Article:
As we have seen in Part 1:  Unquestioned assumptions about Shale Gas Extraction, Robert Chase, who recently appeared on a local WOUB Newswatch show on fracking, starts his professed debunking of fracking myths with an introduction that heavily relies  on the unquestioned and unsubstantiated mythology of “more than 100 years’ worth inexpensive, environmentally attractive energy.”

How bad the situation actually is — overestimated recoverable gas resources, a financial Ponzi scheme, and an environmentally devastating record of the fracking industry — has recently been reported in an in-depth  article by Jeff Goodell, author of Big Coal, that was published in the March 1, 2012, edition of the Rolling Stone. The piece, titled The Big Fracking Bubble: The Scam Behind the Gas Boom  also uncovers the autocratic rule and political entanglements of Chesapeake CEO A. McClendon, whom Goodell calls an “influential right-wing power broker” like the “Tea Party-financing Koch brothers.” Incidentally, this makes Chesapeake’s $26 million donation to and its acceptance by the Sierra Club even more despicable.

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The Shale Gas Myth — Part 1: Unquestioned Assumptions

A Response to Robert W. Chase’s article “Five Myths About ‘Fracking'” in the Akron Beacon Journal, Jan 26, 2012

Part 1: Unquestioned assumptions about Shale Gas Extraction

By Bernhard Debatin

In his recent article, Robert W.  Chase claims that those who oppose fracking have presented “at least five fallacies … to the public as truths.” He then goes on to state that these “untruths” could be used as an “excuse for foot dragging” on extracting what he praises as “more than 100 years’ worth inexpensive, environmentally attractive energy.”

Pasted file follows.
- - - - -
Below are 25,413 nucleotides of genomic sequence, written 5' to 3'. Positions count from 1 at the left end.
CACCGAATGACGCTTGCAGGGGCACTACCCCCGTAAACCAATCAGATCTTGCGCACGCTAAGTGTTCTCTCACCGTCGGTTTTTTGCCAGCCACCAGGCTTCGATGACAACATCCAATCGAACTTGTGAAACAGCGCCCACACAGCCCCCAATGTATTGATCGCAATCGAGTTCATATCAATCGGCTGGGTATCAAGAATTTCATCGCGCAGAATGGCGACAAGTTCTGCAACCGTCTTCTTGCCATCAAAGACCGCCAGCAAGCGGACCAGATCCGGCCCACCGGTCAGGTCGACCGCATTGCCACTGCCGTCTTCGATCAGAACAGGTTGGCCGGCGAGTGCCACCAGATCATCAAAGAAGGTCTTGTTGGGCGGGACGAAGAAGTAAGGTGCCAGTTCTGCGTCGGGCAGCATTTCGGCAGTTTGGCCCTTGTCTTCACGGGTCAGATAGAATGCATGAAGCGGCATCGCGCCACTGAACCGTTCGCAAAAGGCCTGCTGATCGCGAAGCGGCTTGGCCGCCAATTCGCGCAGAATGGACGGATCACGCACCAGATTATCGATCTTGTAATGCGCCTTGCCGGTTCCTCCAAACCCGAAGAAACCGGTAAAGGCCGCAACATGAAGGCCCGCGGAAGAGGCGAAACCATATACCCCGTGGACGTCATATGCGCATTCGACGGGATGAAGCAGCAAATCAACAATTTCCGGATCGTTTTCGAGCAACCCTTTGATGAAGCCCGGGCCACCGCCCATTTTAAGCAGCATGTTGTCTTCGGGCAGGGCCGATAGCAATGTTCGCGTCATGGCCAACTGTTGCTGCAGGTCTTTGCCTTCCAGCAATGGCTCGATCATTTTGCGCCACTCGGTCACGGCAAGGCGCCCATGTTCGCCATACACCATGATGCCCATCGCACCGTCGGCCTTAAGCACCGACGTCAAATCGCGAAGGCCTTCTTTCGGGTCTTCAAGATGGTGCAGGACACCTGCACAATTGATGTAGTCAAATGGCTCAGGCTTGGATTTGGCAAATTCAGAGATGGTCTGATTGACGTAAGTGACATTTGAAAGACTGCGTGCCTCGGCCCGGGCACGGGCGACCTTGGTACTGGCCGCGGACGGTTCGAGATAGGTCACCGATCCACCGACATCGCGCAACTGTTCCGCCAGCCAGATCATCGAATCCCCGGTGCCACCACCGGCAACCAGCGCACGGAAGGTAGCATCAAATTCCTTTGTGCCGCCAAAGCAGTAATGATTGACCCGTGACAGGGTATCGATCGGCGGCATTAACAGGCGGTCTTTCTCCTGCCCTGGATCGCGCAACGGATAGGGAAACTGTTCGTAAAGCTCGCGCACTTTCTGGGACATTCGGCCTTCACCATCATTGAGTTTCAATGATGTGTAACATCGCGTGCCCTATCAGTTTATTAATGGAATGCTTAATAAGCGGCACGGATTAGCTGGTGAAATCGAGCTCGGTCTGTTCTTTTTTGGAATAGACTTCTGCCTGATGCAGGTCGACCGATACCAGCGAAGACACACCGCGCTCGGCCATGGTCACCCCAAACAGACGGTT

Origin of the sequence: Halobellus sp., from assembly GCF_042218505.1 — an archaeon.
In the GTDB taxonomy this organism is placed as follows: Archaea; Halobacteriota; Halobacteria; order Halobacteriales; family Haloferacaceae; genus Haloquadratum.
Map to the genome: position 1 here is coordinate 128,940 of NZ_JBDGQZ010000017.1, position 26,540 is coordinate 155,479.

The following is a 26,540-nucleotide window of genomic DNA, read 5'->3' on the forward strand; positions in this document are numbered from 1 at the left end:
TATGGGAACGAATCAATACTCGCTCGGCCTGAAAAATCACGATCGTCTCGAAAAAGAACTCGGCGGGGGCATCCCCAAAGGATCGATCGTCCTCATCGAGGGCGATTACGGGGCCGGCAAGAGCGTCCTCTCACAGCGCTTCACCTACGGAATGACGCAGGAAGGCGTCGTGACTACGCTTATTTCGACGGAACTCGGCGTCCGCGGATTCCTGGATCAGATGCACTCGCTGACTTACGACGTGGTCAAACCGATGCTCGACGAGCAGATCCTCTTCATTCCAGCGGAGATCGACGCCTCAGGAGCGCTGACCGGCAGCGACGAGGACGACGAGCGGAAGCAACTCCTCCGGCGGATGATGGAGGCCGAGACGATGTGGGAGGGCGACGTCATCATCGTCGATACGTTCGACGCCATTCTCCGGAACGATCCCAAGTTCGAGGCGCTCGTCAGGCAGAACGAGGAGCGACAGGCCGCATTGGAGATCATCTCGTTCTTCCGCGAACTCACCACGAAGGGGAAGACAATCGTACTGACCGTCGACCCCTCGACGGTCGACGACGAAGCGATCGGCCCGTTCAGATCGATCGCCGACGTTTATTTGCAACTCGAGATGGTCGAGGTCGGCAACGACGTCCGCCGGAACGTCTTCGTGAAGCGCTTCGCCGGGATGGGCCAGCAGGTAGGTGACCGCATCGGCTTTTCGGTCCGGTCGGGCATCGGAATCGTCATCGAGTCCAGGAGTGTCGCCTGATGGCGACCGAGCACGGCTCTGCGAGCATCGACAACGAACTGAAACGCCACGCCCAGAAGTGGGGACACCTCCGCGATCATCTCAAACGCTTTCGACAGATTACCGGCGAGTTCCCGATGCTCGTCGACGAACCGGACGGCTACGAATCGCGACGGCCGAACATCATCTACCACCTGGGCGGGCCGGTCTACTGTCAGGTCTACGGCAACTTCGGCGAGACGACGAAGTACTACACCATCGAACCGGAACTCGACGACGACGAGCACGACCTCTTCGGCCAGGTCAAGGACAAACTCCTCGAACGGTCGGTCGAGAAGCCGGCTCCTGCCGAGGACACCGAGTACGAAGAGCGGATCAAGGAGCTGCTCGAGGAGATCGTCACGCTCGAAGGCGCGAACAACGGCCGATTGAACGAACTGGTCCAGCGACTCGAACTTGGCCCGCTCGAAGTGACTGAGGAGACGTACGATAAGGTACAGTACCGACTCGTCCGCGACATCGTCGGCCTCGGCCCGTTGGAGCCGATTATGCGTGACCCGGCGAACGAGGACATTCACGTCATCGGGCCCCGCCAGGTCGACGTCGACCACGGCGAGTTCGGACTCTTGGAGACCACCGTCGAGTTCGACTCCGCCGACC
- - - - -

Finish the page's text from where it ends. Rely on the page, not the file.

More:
Before examining his attempts to demonstrate these “untruths,” it is noteworthy that Chase himself employs three popular, yet unfounded myths in this opening statement. These myths have become widely accepted ideological assumptions in the discussion about fracking. Therefore, it is necessary to take a closer look at them: Continue reading

Concerned About Fracking? — Part 3: Community Disruption — Who Pays the Bill?

By Bernhard Debatin

The fracking frenzy comes, as we have seen, in waves. First, there’s the leasing frenzy with landmen going from door to door, and lawyers and gas companies trying to make their leases palatable to the landowners. Second, the drilling operation with an invasion of workers and the installation of drilling pads and rigs, freshwater reservoirs, waste-water impoundments, and other construction. Third, the actual fracking and the ensuing gas or oil production, which can stretch over some years. Another wave, running parallel to the fracking activities and literally creating its own shockwave, is the disposal of the fracking fluids into injection wells, or — by way of the surface application loophole (see also ORC 1509.226) — as dust and ice control on public roads.

Whose Benefits and whose Costs?

While fracking obviously has some economic benefits for involved individuals, companies, and communities, critics have pointed out that the expected benefits are vastly overstated by the industry and the Ohio government. Continue reading